However, if Mr Srettha wants to inaugurate an entertainment complex within his term, he will have to look beyond Bangkok.

Chiang Mai in the north or Rayong, about a 50-minute drive from Pattaya on the east coast, would be more realistic for a pilot project. Khlong Toei’s redevelopment is likely to span over a decade, echoing the extensive timeline taken for the realisation of Marina Bay.

Nevertheless, even with a later development schedule, the Khlong Toei licence might still be the first to be tendered. Thailand might adopt Singapore’s approach of auctioning concessions sequentially from the most to the least attractive.

This ensures that each licence attracts a strong pool of bidders, maximising competition and value, something Japan crucially overlooked. Without clear guidelines, Japanese prefectures scrambled to plan and schedule their selection processes, inadvertently pitting them against each other to attract casino operators.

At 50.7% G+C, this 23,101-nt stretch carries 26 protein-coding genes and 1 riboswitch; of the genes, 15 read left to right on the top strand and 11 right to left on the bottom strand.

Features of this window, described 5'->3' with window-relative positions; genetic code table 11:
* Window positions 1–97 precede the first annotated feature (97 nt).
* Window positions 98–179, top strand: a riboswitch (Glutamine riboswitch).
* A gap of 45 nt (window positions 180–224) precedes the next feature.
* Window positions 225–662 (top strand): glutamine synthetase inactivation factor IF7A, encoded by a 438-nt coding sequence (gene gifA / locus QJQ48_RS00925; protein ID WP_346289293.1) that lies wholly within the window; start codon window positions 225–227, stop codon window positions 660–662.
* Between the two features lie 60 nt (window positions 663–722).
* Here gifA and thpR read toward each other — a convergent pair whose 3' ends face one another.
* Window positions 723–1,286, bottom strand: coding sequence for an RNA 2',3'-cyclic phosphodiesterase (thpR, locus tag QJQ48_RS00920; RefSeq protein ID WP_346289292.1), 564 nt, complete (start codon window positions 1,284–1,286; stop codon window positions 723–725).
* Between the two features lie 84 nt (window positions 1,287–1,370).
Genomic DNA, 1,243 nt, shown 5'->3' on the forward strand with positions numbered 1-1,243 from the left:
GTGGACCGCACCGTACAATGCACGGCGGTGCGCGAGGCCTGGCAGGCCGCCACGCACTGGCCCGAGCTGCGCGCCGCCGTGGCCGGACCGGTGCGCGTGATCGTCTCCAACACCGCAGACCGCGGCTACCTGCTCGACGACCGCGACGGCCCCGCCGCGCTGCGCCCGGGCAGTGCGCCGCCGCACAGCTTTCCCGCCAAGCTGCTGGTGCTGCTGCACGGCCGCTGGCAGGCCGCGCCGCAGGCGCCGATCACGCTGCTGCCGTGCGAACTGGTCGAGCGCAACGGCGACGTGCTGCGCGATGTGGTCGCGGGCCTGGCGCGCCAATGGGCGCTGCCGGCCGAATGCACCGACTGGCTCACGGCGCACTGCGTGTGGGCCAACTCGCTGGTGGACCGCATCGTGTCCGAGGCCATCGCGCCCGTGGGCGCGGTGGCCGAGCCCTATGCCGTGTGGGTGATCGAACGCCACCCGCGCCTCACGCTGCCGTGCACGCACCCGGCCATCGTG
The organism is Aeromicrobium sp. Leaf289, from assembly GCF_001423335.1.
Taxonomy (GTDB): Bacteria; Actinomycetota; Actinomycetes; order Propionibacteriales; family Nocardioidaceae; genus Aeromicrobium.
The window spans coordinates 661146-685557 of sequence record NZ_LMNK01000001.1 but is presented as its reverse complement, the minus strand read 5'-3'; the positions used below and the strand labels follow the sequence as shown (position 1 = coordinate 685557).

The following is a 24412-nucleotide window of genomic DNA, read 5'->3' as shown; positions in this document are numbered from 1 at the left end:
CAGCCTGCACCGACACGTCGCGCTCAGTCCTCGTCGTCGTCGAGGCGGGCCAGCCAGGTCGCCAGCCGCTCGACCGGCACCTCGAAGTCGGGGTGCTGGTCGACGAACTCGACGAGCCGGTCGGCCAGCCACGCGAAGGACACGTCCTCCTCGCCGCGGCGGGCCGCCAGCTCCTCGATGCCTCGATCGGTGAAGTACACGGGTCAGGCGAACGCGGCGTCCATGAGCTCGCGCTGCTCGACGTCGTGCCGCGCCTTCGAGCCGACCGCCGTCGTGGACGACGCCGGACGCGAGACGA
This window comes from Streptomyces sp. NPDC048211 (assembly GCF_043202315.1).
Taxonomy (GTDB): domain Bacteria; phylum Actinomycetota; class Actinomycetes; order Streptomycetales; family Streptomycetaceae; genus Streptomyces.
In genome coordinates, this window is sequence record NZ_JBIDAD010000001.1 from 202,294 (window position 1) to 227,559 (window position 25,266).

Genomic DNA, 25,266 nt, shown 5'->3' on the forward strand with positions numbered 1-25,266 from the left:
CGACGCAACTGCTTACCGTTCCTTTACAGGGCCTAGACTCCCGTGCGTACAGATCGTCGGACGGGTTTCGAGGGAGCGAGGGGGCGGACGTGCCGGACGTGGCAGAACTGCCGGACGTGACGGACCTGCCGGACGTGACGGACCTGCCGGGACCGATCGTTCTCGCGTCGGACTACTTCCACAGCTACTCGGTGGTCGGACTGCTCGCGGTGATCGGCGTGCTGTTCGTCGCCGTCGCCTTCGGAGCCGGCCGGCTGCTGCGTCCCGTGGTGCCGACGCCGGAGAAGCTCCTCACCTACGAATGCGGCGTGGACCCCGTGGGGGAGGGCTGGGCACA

Public opposition to legalised casino gambling has been relatively subdued thus far. Using Singapore’s model as a benchmark, Thailand is also looking at introducing similar social safeguards, such as entry fees for Thai citizens and limiting the casino area to 5 per cent of the resort.

There remains some lingering scepticism in the investor community about Thailand’s ability to establish and enforce a robust regulatory framework – crucial for attracting top casino resort operators from the United States, who are bound by regulatory requirements to invest only in jurisdictions with stringent regulatory and compliance standards.

But what is clear is that there is political will across the parties to make it happen.


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